El Dorado would be a great pick because it’s the most complex of the three nominees. Magic Maze has the quirky new cooperation mechanism going for it. And Kingdomino, while it looks like the least complex of the three, has a great core mechanism in connecting tile selection with the player order. So I won’t choose.
But we are curious what you would pick! Leave a comment below, or head over to our Facebook page where I’ll try to set up one of those fancy voting gadgets, and let us know who is your favorite. We might pick someone who got it right and make them our oracle for next year. I’m not sure yet. I mean, it literally just occurred to me, but if you guess right we might make you our Spiel des Jahres oracle. If we have a budget we might have a t-shirt printed or something, I really have no idea. But you wouldn’t want to miss the potential chance, would you?
Just like every year, the jury has also put together a list of games that are not in the running for the award, but that they nevertheless recommend you try. Here are this year’s entries.
DEJA-VU (yes, all caps) by Heinz Meister and Amigo is an especially evil variety of a memory game. Picture cards are turned from the deck one after the other and players have to grab them as quickly as possible, but only if the second card with the same picture was already turned this round. If the second card was not turned yet and comes up later, then the player who grabbed the first is eliminated. To make things even harder, many objects on the cards intentionally look somewhat similar, and one game is played in three rounds, so you have to keep straight which card you saw in this round and which you remember from before.
Dodelido (Drei Magier)
Jacques Zeimet’s Dodelido is a game from the genre that must be called my nemesis: attention games. All a player has to do on their turn is turn over a card from their deck, place it on one of the three discard piles, and then immediately call out the characteristic that most visible cards share, either their animal species or their color. Unless none of the cards have any similarities, then the call is “nought, and unless two characteristics have the same count, then it’s “dodelido”. Paying attention and making the right call quickly is not for me, I learned that much from playing Cockroach Salad, but at least I will have fun failing. And if not me, then everyone who’s watching.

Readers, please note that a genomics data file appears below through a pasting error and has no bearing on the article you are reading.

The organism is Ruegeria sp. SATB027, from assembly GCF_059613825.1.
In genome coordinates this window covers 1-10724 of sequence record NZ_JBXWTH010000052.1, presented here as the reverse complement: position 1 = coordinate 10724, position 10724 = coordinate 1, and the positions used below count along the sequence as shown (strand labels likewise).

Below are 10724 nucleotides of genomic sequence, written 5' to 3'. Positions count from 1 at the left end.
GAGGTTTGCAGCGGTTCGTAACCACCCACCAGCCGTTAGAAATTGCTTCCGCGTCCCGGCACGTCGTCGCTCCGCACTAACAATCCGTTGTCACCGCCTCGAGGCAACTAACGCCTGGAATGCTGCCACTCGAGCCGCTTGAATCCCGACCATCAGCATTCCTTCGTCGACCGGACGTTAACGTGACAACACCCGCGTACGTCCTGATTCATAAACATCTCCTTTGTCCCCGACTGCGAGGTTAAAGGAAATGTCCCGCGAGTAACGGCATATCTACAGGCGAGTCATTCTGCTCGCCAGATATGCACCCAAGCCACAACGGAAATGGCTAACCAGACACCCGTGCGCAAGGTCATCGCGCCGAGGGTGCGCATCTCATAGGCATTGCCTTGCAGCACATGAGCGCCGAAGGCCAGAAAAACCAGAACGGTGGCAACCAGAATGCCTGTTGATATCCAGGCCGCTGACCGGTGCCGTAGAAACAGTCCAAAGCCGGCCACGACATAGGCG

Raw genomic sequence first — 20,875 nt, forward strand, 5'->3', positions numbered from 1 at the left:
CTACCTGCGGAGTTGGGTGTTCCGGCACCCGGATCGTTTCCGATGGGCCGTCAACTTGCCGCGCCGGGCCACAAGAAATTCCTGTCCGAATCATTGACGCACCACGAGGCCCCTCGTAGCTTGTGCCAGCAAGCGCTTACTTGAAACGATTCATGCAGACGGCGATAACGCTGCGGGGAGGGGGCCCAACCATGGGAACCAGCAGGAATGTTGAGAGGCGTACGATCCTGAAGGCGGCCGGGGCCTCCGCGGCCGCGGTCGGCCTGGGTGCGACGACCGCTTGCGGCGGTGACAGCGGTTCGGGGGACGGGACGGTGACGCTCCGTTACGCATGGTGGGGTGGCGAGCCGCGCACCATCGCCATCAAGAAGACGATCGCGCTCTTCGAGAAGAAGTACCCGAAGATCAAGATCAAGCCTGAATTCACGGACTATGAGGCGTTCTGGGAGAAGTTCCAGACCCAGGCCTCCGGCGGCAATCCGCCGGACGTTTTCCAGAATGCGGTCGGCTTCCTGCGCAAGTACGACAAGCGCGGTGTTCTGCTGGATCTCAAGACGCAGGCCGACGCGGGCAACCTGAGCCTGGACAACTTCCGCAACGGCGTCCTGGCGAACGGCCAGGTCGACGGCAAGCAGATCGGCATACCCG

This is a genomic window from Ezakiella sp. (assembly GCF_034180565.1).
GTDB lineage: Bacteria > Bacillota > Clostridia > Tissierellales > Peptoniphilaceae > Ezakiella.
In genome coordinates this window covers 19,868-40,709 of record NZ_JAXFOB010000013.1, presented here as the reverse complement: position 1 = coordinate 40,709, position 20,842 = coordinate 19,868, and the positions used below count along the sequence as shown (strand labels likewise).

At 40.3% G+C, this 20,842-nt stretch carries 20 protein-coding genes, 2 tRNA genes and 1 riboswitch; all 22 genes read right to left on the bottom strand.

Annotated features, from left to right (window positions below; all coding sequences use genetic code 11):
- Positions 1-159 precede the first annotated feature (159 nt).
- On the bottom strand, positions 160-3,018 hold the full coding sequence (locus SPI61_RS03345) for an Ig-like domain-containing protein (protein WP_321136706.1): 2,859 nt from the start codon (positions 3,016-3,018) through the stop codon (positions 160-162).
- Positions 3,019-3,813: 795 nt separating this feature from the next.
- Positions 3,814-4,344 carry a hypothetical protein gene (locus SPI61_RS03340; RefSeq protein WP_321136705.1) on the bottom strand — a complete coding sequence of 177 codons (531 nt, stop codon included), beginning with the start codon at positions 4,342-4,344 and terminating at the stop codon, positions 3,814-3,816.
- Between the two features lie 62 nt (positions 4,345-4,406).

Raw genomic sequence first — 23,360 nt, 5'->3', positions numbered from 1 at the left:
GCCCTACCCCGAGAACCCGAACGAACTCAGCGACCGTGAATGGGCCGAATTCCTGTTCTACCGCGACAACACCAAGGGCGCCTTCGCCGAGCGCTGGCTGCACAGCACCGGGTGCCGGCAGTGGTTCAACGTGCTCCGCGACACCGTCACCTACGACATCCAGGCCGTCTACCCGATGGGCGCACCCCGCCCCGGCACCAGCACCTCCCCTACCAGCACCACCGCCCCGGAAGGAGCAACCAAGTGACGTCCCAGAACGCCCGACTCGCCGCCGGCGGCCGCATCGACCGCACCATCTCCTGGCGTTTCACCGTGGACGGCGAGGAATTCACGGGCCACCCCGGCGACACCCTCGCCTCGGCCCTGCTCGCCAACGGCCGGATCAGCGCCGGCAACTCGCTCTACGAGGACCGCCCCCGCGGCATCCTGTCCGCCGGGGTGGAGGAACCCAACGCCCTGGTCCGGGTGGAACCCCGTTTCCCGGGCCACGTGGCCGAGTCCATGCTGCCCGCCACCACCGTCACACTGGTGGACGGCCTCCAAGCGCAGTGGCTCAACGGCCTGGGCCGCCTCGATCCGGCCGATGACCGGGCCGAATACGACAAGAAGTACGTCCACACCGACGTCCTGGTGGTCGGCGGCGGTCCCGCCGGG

I’m glad to see that Fabled Fruit / Fabelsaft, Friedemann Friese’s response to Legacy style games, has made the list, just because we’ve been having a lot of fun with this one already. Just like a Legacy game, Fabled Fruit changes from game to game, but here you don’t destroy anything or draw on the game board, what changes is the display of available cards. The goal is to make juice with the right selection of fabled fruit, and a large selection of animal cards helps you with that. Whenever you buy one of those cards from the display, new card is turned over from the pile, and every so often that brings a new species into the game with a new card ability to try and use efficiently. There are more cards than you could possibly see in one game, or in five, or in ten, but after every game you save what is currently on display. The next time you play, you start with those cards, and keep adding new cards from the pile. You get a different game every time, with cards that become increasingly more complex, and when you’re done all the way you can sort the eternally growing discard pile and start over.